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MATCH: a matter of choice (film review)


Match was supposed to be just one of those random movies I sometimes watch in search of leisure or pure escapism. Instead, it turned out to be a surprisingly honest rendition of solitude and personal choices.

Although Stephen Belber's second feature (first was Management) started off a bit ostentatious with its main character Tobi Powell (Patrick Stewart) teaching a ballet class at Julliard and trying to convey the right relationship with his students along with the looming sensation of a man who has dedicated his life's stamina to inspiring his pupils now that his dancing career is over, it shortly switched to a rhythm and inner life that made sense. We exit the confined space of Julliard's dance room and plunge into another confined space - Tobi's apartment. On the walls, photos of his past. The director tries to tell us a lot in just a few seconds. We see Tobi's routines, from knitting while watching soaps to spraying his plants. He avoids company and has created the perfect bubble for himself. Soon, we plunge into the vastness of New York as Tobi goes to meet someone at his favorite diner.


Match was initially (in 2004) a play, just as Belber was initially a playwright, so it's easy to notice his writing as being extremely cautious with his details, perhaps even too cautious in the beginning. In the Broadway version, for the role of Tobi, Frank Langella was nominated for the Tony Award for Best Actor in a Play. I don't know how that looked or felt like but Stewart was a very good choice as far as I'm concerned and it's difficult to imagine another Tobi saying the lines that I've heard him say. His Tobi was always on the verge of neurosis, one step away from being too bold or too shy. So, the ostentatious soon turned into a subtle portrait of the pains and joys of accepting your life for what it is.


At the diner, we get introduced to one of Tobi's few friends, the foreign owner of the place and soon, his plot companions, Lisa (Carla Cugino) and Mike Davis (Matthew Lillard), a couple that has entered his life for an interview. Lisa is writing a paper on the dance community in the '60s. Tobias is not very good with people when he's not correcting someone's pliés. He tries his best to make conversation and have the couple feel at home, despite him being a bit out of his element. He's asked to talk about the beginnings of his career while Lisa absorbs every word and Mike acts like there's something wrong. You never fully suspect where Mike's attitude is coming from, just like you don't suspect that Tobi is in fact as stable as an artist can be, though his rigorous career is certainly an example of his discipline.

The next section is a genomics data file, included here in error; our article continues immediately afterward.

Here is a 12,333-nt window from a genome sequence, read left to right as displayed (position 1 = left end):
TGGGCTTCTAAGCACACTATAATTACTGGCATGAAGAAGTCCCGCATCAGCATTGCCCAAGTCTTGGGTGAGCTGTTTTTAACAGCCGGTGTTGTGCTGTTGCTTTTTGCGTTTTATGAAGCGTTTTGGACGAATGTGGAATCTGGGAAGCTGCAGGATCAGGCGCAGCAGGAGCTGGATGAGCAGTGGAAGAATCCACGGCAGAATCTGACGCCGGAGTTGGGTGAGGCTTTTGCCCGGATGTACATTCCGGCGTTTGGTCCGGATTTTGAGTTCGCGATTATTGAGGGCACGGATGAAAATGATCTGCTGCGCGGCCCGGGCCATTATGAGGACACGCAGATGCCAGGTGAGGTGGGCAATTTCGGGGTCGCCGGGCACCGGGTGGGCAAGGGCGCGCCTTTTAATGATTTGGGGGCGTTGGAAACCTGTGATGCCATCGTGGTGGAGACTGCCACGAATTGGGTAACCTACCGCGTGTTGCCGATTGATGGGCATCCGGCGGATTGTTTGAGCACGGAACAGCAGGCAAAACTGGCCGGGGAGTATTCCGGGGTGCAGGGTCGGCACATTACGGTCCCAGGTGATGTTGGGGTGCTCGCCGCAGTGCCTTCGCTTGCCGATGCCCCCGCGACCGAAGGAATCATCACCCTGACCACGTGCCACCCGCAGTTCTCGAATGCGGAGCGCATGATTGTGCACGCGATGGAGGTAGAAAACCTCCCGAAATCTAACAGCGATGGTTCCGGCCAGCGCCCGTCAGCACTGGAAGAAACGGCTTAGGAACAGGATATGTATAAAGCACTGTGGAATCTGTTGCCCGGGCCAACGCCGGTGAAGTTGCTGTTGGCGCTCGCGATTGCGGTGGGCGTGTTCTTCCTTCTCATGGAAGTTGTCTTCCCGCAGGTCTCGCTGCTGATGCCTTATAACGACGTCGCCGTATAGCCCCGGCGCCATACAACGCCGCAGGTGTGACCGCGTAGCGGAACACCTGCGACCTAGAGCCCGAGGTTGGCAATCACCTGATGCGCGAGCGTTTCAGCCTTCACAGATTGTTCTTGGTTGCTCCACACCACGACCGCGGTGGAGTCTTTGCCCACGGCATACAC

The party of three soon moves to his apartment. He's feeling more comfortable around company, but the overall atmosphere is getting more and more dubious with every sentence. Shortly, Lisa doesn't ask the questions anymore, and Mike takes over. Tobi jokes of his interruptions and curiosities and concentrates on his moment in the spotlight. He offers them drinks and hash and they say 'yes.' Mike is more and more uncomfortable and we have no idea why. The awkwardness becomes more palpable, and with it, the portrait of a man whom you'd love to have met at some point in your lifetime. Mike is a cop, as it turns out, which creates a brief comic relief during the smoking session. Mike's face suddenly makes sense, though his stiffness not quite yet. As the whisky and hash settle in, the questions become more invasive and Tobi begins feeling uncomfortable in his own home. The pleasant surprise of the movie was that I was keeping up with his level of uncomfortableness and wanted to know the truth about Lisa and Mike.


Yes, they're apart of Tobi's past, one where he made certain choices that have him a successful dancer, choreographer and teacher, but have failed to provide him with an emotional context. Though you might have guessed it, I'm not going to explicitly say what the plot twists are, but no matter the level of surprise in terms of narrative, you won't be able to resist Tobi Powell, a man of various talents.

Take out the beginning and the end of the movie, and you'd still have a beautiful portrait of a well-rounded personality.

Tags:   review, Patrick Stewart, drama, film review, Match, solitude, dance

Related:   Match



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